Signs That Your Spark Plugs Need To Be Changed

Many drivers assume that when their car has trouble starting, there’s a problem with the battery. While this certainly could be the case, it’s not the only possibility. Old or faulty spark plugs could be the culprit! After all, these small spark plugs have a big job to do. Learn why it’s important to keep this part of your car in great working order and when to change spark plugs by watching for these bad spark plug symptoms.

1. Your check engine light comes on.

Worn spark plugs or spark plug wires can trigger your check engine light to come on. In today’s cars, if a plug starts to fail then the most obvious event should be the check engine light coming on or even flashing.

This can cause your engine to misfire and your check engine light to pop on. A flashing engine light could mean that potentially catastrophic misfires are taking place.

In general, it’s best to replace spark plugs as part of preventative maintenance based on manufacturer’s specifications. This can help save you from costly repairs, as driving with misfiring spark plugs could put undue stress on your car’s catalytic converter (the engine’s exhaust cleaner).

Symptoms of misfiring spark plugs include rough idling, uneven power when accelerating, and an increase in exhaust emissions.

2. Your car has trouble starting.

Your spark plugs have one of the most important jobs in your vehicle, which is to provide the spark that powers the engine! Old, worn out spark plugs have a harder time creating the spark that actually powers your engine. If your car stalls when you are trying to turn it on, there could be a problem with spark plugs or damaged spark plug wires. The battery is most likely the culprit if your car won’t start at all.

3. You’re filling up the gas tank more often.

If your spark plugs are on their last leg, they’ll take it out on your gas mileage. Worn out spark plugs can increase your vehicle’s fuel consumption because they won’t effectively burn the fuel that goes into the engine, meaning you’ll be shelling out more money on fill-ups.

4. The engine idles roughly (and you can hear it!).

Typically (hopefully!) your engine probably purrs like a kitten, but turn down your music and take a listen. If you notice that the engine is making a rattling, pinging, or knock-like noise, your spark plugs might be to blame.

5. Your car won’t accelerate quickly.

You’re probably pretty familiar with how your vehicle handles and drives. If you notice that your car isn’t as responsive as normal, particularly when you’re trying to accelerate, this could be traced back to worn spark plugs. It might be time to have them replaced—no one likes driving a sluggish, fuel-guzzling car.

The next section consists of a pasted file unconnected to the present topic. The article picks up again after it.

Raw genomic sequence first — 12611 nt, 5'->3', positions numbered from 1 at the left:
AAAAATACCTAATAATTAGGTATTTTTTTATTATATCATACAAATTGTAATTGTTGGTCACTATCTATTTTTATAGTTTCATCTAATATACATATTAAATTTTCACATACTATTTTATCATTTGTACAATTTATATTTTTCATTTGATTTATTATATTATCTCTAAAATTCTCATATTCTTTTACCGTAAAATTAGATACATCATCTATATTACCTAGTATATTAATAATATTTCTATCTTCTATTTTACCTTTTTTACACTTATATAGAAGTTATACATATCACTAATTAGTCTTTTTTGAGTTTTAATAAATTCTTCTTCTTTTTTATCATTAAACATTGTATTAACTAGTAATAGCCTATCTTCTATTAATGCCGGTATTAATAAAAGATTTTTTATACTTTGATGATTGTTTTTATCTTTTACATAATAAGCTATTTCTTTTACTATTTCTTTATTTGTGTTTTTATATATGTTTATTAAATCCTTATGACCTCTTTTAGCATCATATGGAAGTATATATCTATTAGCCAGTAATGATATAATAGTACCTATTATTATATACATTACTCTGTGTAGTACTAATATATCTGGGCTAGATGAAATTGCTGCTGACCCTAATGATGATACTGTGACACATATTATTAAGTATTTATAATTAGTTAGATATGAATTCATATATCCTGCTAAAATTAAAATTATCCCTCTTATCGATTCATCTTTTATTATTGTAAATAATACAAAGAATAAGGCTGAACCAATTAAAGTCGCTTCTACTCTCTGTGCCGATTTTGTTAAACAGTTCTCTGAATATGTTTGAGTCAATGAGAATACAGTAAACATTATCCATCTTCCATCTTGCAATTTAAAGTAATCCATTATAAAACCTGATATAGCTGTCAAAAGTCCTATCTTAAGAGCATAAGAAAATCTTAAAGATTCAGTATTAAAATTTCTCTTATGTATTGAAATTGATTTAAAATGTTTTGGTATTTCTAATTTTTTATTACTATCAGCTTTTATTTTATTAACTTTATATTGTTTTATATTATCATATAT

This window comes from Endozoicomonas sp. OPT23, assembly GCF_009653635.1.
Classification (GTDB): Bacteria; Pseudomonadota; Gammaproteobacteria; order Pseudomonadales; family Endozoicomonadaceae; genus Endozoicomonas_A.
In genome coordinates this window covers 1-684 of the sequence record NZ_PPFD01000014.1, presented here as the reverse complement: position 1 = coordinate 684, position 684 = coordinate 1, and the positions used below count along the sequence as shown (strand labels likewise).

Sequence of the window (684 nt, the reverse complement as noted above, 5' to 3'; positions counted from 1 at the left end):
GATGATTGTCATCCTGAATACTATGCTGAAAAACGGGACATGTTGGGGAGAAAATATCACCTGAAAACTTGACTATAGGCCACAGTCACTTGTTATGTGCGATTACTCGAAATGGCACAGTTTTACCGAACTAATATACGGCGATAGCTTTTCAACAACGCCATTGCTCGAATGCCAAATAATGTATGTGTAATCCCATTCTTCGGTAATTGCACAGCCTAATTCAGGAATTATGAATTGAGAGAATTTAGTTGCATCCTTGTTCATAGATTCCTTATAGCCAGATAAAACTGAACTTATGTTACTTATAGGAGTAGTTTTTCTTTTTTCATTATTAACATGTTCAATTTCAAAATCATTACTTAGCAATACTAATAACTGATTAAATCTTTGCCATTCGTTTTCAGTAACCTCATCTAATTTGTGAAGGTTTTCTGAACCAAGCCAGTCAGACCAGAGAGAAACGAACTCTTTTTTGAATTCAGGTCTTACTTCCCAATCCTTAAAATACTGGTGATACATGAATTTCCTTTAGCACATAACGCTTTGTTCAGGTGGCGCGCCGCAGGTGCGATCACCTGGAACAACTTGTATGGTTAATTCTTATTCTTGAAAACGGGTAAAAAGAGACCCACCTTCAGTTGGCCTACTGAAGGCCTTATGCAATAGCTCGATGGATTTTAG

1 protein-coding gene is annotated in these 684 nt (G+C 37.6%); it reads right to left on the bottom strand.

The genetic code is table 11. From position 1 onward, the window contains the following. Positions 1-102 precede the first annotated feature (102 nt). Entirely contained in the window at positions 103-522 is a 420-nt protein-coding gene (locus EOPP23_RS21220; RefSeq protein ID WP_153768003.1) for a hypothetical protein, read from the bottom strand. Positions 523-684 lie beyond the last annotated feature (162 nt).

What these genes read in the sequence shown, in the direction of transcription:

6. Per the manufacturer, it’s time!

In any car care matter, it’s always best to follow the manufacturer recommended service intervals. Review your vehicle’s suggested maintenance schedule to see when to replace your spark plugs.

Luckily, spark plugs don’t wear out very quickly. You can typically get 80,000 miles on them before they need replacing. But if you notice any of these symptoms, it’s time to get your spark plugs checked out with an engine tune-up.

 

Do You Need A Tune-Up? Here is How to Tell

If your vehicle’s engine misfires, hesitates, stalls, gets poor mileage, is hard to start or has failed an emissions test, it clearly needs something, though a tune-up in the traditional sense might not be the cure.

If you tell a repair shop your vehicle needs a tune-up, the mechanic should ask what you feel the signs are that you need maintenance before recommending any service. Just like a doctor should ask what symptoms you’re experiencing, a mechanic should seek to diagnose the problem. And just as a doctor may recommend some tests, a mechanic may do the same.

You can speed the tune-up process by being ready to describe what happens and when (such as whether your car hesitates when the engine is cold or when passing at highway speeds), any sounds you hear and what you feel when your car’s “illness” shows up.

One caution about lower fuel economy: You should expect it to go down at least a little during the cold months, and maybe a lot. Colder temperatures make your engine and charging system work harder. In addition, winter gasoline blends have slightly less energy content than summer blends, so they don’t deliver as many miles per gallon. A tune-up won’t make Old Man Winter, or his effects, go away.

What are the signs and symptoms that might make you think your vehicle needs a tune-up?

  • A misfiring engine (when spark plugs ignite at the wrong time) could be caused by worn or fouled spark plugs. Bad spark plugs can also cause low fuel economy, hard starting and sluggish acceleration. Most plugs, though, should last 100,000 miles or more, and engine computers do a remarkable job of compensating for worn plugs, so that might not be the main or only culprit.